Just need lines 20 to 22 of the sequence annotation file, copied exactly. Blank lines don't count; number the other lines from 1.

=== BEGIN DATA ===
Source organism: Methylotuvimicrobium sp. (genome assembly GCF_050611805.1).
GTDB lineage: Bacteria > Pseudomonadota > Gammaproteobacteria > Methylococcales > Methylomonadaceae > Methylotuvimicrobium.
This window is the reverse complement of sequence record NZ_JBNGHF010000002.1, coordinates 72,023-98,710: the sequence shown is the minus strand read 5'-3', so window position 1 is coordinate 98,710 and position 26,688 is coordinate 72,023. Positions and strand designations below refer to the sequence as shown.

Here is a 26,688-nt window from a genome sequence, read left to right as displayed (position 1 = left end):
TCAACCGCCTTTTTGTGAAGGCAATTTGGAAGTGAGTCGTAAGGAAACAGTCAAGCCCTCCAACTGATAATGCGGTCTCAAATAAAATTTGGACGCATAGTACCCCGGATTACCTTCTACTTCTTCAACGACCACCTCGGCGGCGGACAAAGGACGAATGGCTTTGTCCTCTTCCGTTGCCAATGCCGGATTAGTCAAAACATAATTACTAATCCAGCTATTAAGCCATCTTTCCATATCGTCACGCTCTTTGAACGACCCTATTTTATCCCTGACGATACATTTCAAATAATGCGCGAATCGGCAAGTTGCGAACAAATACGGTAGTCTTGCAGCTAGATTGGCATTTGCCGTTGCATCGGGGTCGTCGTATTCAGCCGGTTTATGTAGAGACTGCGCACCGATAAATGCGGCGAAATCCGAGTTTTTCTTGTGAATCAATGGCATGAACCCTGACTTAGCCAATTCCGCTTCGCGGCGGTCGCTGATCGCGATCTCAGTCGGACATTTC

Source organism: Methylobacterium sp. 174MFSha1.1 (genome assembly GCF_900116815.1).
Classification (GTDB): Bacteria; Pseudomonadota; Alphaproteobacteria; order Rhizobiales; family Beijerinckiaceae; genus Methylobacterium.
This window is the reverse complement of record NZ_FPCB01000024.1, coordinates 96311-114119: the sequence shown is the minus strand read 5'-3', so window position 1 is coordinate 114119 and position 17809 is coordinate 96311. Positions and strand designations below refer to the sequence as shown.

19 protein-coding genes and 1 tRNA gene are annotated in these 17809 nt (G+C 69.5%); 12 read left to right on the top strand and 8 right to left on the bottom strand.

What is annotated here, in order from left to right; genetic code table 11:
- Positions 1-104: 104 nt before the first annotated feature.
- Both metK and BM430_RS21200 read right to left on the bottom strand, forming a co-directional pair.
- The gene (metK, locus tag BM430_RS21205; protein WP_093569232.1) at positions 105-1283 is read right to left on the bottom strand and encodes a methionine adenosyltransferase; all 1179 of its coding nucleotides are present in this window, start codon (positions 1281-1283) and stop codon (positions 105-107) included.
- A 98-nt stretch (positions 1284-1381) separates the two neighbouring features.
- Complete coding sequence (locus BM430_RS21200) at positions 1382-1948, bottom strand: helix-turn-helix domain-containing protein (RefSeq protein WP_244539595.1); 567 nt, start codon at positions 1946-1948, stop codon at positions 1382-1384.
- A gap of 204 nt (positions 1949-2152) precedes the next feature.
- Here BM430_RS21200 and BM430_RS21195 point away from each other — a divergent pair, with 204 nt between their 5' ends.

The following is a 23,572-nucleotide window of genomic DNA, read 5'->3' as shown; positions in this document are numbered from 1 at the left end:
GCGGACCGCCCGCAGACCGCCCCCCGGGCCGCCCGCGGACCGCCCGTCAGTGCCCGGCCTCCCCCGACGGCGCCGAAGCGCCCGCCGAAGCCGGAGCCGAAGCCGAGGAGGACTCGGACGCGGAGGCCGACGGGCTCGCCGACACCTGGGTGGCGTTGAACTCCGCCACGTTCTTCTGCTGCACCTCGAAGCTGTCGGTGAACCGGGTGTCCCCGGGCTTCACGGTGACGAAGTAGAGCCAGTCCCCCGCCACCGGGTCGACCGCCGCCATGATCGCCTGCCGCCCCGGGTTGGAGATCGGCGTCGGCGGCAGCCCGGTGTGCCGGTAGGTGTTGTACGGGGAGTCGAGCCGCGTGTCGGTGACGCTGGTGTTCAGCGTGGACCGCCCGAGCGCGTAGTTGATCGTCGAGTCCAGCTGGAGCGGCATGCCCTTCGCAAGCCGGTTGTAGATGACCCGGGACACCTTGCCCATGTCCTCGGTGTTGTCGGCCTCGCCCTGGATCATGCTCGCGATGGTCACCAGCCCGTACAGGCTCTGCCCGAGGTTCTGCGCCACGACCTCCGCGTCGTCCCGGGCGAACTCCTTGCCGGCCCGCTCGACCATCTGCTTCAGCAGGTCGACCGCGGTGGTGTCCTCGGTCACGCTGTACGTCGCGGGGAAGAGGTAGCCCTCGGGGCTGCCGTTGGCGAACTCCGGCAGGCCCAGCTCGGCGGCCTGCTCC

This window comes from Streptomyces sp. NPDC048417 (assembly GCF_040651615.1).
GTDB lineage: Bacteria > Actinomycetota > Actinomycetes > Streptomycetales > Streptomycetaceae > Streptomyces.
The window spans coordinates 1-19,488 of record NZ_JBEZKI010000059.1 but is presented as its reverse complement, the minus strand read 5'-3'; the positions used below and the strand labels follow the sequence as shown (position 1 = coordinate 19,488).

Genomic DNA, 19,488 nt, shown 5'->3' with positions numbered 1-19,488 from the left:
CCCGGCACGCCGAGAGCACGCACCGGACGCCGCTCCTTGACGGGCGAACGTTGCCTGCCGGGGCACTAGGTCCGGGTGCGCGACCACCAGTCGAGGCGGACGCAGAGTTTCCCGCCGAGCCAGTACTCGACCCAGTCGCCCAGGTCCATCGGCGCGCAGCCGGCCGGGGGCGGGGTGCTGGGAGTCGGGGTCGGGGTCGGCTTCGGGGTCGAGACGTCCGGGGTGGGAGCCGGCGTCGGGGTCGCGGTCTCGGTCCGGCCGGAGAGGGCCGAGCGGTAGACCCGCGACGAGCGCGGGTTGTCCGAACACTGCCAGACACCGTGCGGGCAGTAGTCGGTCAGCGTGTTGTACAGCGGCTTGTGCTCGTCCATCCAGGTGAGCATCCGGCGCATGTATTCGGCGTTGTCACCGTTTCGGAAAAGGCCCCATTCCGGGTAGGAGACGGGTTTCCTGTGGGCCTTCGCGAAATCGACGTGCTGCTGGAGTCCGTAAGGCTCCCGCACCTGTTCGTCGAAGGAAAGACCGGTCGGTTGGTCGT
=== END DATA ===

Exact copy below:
This window comes from Streptomyces sp. NPDC048417 (assembly GCF_040651615.1).
GTDB lineage: Bacteria > Actinomycetota > Actinomycetes > Streptomycetales > Streptomycetaceae > Streptomyces.
The window spans coordinates 1-19,488 of record NZ_JBEZKI010000059.1 but is presented as its reverse complement, the minus strand read 5'-3'; the positions used below and the strand labels follow the sequence as shown (position 1 = coordinate 19,488).